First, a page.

Palestinian girl killed by Israeli sniper mourned by family who witnessed shooting
Sitting in the living room of her home in the Jenin refugee camp, metres away from where Israeli forces killed her 15-year-old cousin, Mallak Naghniyeh choked back tears as she tried to explain how much Sadeel Naghniyeh meant to her.
“Sadeel was like my little sister. We went everywhere together. Whenever she needed something, I was by her side. She was a beautiful, patient soul,” Mallak, who is also 15, told Middle East Eye.
Sadeel was on her way to visit Mallack, who lives next door, when an Israeli sniper shot her in the head as she stood in the driveway she shared with her uncle’s family.
“Like everybody else, she was filming. She sent me a video of a military jeep. That was the last message I got,” Mallak said. The two Palestinian girls had been messaging throughout Monday’s Israeli army raid on Jenin, in the occupied West Bank.
“I heard screaming outside,” Mallak said, struggling to speak without crying. “So, I called Sadeel to check in, but my mum answered and told me Sadeel had been shot in the head."
"She is a kid. This is so wrong. She was supposed to train to become a paramedic. She wanted to be ready to help anyone. We had plans to wear long flowy Eid clothes and explore new places and finish school together."
Sitting next to his cousin, Mohammad Naghniyeh, Sadeel’s nine-year-old brother, told MEE he saw the fatal shooting from their family’s apartment window.
'She’s my only sister. I don’t have another one'
- Mohammad Naghniyeh, aged nine
"I told her: ‘Be careful. The soldiers are in front of you.’ I saw it with my eyes when they shot her. I saw it happen," he said. ”She was my only sister, and they killed her."
He repeated the line. “She’s my only sister. I don’t have another one.” Tears rolled down his cheeks and his voice cracked.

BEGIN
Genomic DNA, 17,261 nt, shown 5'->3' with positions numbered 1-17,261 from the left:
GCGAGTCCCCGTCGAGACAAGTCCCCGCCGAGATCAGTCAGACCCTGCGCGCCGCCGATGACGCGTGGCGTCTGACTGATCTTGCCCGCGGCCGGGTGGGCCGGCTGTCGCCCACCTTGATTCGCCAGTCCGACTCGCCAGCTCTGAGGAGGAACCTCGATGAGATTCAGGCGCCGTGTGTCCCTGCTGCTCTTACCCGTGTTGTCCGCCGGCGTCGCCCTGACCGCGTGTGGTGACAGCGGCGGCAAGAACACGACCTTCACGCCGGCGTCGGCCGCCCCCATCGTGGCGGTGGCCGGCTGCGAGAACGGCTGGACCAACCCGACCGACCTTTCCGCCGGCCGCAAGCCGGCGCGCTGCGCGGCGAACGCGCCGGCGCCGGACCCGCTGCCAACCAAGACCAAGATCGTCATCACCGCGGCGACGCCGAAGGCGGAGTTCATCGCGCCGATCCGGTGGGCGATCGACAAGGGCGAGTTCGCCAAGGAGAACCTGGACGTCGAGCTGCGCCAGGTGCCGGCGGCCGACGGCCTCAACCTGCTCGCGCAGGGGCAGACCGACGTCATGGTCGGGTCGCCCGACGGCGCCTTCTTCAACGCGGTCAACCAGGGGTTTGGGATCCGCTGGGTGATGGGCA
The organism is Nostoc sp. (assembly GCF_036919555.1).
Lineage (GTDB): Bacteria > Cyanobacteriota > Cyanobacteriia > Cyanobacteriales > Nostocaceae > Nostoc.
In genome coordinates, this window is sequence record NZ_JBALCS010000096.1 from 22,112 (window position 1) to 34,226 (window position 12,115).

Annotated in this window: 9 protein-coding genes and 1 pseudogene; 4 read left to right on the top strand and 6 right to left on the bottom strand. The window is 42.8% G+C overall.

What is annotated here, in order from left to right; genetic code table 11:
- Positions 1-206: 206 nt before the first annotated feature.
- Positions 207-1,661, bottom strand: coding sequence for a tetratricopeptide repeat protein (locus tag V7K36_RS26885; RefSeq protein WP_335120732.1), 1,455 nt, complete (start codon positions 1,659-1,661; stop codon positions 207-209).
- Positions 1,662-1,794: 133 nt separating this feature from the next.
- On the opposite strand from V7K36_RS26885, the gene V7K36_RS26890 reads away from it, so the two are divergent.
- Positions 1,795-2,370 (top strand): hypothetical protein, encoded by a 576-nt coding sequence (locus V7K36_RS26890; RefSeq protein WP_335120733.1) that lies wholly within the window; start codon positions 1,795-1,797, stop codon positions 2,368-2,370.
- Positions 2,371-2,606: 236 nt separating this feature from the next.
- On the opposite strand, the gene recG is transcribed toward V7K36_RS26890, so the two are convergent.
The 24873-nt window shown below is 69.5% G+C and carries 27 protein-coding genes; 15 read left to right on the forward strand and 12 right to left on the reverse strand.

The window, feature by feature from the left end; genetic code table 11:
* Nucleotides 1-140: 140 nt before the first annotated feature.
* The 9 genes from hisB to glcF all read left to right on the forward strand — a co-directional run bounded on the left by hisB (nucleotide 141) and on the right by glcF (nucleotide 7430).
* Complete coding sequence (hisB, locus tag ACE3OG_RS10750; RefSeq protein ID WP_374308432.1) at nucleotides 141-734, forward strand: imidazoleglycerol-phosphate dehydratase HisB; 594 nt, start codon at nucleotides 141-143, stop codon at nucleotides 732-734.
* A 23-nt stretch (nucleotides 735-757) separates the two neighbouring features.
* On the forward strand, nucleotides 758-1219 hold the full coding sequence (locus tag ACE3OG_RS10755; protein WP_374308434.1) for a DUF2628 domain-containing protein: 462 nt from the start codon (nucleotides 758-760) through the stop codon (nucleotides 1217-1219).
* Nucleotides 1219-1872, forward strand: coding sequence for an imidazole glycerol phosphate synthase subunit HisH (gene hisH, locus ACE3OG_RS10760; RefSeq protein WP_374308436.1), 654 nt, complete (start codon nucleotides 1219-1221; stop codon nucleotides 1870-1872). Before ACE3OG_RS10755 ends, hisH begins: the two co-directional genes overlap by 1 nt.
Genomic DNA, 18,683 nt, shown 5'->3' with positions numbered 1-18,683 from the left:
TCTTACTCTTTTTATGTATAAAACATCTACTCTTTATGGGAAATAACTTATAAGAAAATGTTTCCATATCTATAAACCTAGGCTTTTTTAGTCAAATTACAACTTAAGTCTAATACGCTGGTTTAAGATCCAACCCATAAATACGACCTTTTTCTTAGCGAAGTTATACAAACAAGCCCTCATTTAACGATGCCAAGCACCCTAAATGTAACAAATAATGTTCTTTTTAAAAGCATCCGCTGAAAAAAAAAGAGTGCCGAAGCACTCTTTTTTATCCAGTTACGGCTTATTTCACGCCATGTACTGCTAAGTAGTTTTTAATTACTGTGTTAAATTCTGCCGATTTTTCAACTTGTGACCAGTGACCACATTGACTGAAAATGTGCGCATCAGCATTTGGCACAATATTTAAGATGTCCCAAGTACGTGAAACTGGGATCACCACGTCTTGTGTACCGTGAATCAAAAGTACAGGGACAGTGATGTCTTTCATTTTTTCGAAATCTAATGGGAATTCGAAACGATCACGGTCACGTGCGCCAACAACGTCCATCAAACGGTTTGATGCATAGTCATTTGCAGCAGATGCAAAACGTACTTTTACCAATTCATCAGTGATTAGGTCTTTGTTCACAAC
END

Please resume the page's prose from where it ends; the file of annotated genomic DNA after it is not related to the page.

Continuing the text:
The Palestinian city of Jenin, located in the north of the West Bank, has become a centre of resistance to Israeli occupation. It is being targeted by Israel’s army and security forces, with the civilian population subject to regular military incursions.
Monday was no different. At about 3 am, Israeli forces launched an invasion of the Jenin refugee camp that lasted for at least ten hours.
The purported reason for the raid was the arrest of Assem Abu al-Haija, a 36-year-old former Palestinian prisoner and the son of Jamal Abu al-Haija, an imprisoned Hamas leader.
Halfway through the raid, around 8am, Mohammad screamed for his father, telling him that Sadeel had fallen.
"I got to the window and saw her collapsed on the floor, so I ran down to see her,” the girl’s father, Ghassan Naghnaghiya, told MEE. “I found her lying with her arms open on either side, with a bullet in her forehead. I felt hopeless. I knew there was no coming back from that. It's a fatal injury.”
Sadeel was still breathing but was pronounced brain-dead on Monday. She took her last breath at about 6 am on Wednesday.